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Book review: The CORE Team (2017): The Economy: Economics for a Changing World, Oxford, UK (1152 pages, Oxford University Press, softcover, ISBN 978-0-19881-024-7, £40)

Antonella Stirati

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This textbook, produced by a large team of economists and freely available online, is the result of a long-standing project and great effort in producing innovative teaching for undergraduates. The material is organized around a variety of economic problems which are discussed on the basis of data and models.

The motivations for this effort are a willingness to ‘change the way economics is taught’, overcome the fact that ‘the subject of economics has become detached from our experience of real life’, show students that ‘studying economics can help you to understand the economic challenges of the real world, and prepare you to confront them’, and deal with what students regard as ‘the most pressing problems that economists should address’ (pp. xiii, xiv). These are, on the basis of surveys among students, highly relevant social and economic issues such as inequality, unemployment and environmental sustainability. The educational approach is described as: ‘we begin with a historical or current problem, even if it is a complex one, and then we use models to illuminate it. CORE's pedagogy thus flips the convention in economics texts on its head’ (p. xiv).

Indeed the book presents a lot of empirical material, current and historical, and provides models and insights to explain them; it is therefore a lively and very informative textbook. It also contains some interesting and non-conventional messages, for example that conflict of interest is a pervasive feature of economic life (pp. 160, 227); inflation reflects conflict over income distribution (pp. 644–648); the interest rate is set by the central bank (p. 435); there is no evidence of a negative trade-off between equality and growth, rather the opposite (pp. 895–898); the adverse effects on labour of globalization and technical change can be long-lasting (pp. 721, 831).

However, the impression on the whole is that its content is less innovative than one would expect, and I will try to explain why, and what are in my view its main shortcomings. Before that, it may be appropriate to openly state what I regard as the main purposes in the teaching of economics. I believe students should be trained to think rigorously and critically about economic problems; in order to do so they must understand very well the assumptions and logical steps of different economic theories, so as to be able to evaluate them on various grounds: realism of assumptions and premises, internal consistency, consistency of their conclusions and predictions with empirical evidence. Of course, this is not likely to be fully in the power of undergraduates – yet they can be taught to approach problems in this way and to understand that this is how our discipline should work. The emphasis of The Economy is, rather, on stimulating interest and curiosity in the students by starting from real-world phenomena. It is of course an open question whether the rigorous and critical training can also be made lively, stimulating and relevant to real-world problems, but I tend to think that these objectives can be pursued together. Also, I am not fully convinced by the view that mainstream economics has become detached from real-life problems. This may be true of some highly formalized strands in economic modelling, but in fact traditional mainstream economics – that is, a combination of Marshallian microeconomics and macroeconomic models in which price flexibility can ensure the tendency to full employment or, if price flexibility is hindered, a tendency to some ‘equilibrium’ unemployment or NAIRU prevails – provides plenty of explanations of inequality, unemployment and other relevant economic issues (incidentally, as we shall see, often not far from those found in this textbook). The problem is, rather, that many non-mainstream economists do not like those explanations! And with reason: most often they do not appear fully consistent with a deeper analysis of empirical evidence and do not provide good predictions, which in turn suggests there must be something wrong with the underlying theory. From this perspective, I will propose a necessarily selective assessment of the very wide material in the book.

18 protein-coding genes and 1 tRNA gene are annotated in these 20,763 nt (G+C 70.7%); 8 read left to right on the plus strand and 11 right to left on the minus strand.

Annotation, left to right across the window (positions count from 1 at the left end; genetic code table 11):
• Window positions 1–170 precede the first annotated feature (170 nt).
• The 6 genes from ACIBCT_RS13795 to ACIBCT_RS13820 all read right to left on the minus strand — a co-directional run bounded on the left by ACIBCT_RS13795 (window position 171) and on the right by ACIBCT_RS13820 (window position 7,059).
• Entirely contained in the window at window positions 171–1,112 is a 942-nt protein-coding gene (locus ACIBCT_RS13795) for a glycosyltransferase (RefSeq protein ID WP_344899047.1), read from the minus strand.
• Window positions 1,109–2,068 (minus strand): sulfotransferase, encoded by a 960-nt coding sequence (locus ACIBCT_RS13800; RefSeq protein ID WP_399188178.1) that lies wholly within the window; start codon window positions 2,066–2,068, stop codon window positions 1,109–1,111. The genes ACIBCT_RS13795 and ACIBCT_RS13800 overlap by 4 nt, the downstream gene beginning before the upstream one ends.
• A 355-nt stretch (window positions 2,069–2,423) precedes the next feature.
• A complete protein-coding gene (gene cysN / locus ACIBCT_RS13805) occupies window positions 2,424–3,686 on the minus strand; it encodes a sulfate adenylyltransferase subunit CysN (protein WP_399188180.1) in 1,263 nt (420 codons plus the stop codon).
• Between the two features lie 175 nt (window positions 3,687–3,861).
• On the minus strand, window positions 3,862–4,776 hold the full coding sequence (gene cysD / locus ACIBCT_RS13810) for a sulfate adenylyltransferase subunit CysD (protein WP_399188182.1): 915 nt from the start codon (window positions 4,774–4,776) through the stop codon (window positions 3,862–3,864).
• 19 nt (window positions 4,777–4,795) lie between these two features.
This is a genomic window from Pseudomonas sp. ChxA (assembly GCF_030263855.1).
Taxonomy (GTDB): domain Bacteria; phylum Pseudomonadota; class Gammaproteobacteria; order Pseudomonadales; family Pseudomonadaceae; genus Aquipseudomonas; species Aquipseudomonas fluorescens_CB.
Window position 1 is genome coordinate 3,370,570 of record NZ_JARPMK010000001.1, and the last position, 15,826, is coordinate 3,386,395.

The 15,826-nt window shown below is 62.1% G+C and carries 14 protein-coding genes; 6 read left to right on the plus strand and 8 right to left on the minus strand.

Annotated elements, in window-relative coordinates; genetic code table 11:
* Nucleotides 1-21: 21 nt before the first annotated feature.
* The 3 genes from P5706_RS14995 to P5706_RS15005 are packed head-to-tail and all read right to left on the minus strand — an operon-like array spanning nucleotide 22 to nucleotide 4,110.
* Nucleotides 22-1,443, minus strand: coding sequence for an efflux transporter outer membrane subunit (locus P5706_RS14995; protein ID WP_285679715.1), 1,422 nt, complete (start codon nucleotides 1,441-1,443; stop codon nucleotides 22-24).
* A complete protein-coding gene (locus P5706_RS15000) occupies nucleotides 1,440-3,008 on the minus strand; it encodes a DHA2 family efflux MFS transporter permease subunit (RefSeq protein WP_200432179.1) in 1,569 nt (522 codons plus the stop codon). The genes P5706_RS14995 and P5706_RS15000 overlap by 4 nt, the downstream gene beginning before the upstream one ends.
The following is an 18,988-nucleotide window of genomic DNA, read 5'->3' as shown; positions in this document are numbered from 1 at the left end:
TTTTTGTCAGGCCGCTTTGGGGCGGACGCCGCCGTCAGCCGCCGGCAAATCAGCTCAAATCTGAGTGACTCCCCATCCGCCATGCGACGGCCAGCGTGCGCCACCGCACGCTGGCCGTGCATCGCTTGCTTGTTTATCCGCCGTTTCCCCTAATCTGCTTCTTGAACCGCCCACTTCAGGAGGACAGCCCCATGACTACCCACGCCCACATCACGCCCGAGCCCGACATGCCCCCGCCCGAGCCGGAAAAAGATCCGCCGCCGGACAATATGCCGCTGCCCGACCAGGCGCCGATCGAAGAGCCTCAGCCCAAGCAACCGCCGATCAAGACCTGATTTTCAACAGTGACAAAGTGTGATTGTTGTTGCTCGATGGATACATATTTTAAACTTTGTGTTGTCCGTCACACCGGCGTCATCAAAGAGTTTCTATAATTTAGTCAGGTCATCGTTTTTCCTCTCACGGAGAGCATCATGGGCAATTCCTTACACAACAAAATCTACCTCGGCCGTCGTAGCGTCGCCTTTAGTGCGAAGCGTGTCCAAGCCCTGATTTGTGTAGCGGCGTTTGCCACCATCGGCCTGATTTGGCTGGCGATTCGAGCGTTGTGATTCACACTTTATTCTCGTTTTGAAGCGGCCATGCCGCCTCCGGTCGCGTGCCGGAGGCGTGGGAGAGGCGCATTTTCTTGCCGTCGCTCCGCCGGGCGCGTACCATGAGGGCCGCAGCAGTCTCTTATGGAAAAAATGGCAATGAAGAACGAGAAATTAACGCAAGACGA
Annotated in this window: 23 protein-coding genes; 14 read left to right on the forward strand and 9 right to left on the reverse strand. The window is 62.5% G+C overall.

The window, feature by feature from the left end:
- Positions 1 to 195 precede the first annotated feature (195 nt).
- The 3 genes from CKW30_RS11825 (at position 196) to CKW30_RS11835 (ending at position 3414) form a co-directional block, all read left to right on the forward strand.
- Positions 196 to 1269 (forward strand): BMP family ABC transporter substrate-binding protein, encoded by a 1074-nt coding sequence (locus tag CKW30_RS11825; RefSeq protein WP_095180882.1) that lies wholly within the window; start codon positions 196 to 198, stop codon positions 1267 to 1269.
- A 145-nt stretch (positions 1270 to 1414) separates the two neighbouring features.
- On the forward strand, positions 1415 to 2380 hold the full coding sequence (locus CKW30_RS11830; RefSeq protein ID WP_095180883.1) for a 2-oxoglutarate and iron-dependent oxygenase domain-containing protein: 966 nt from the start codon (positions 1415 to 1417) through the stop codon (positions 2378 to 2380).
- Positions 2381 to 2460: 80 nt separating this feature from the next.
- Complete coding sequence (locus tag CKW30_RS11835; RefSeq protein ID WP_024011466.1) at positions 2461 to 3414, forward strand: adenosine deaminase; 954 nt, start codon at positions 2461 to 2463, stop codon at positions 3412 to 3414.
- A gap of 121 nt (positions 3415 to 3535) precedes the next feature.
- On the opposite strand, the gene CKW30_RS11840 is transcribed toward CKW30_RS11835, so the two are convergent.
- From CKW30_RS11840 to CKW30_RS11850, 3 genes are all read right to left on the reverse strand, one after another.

In my view, its main drawbacks are that:

  • ultimately it presents one variant of the mainstream, that is, New Keynesian macroeconomics and its microfoundations, while other economic theories and interpretations are not mentioned; and
  • much like other standard textbooks it tends to present theories as if they were facts; this seriously damages critical thinking, which requires a clear understanding of the logical constructs that are at the basis of any interpretation of economic phenomena, so that they can be properly assessed.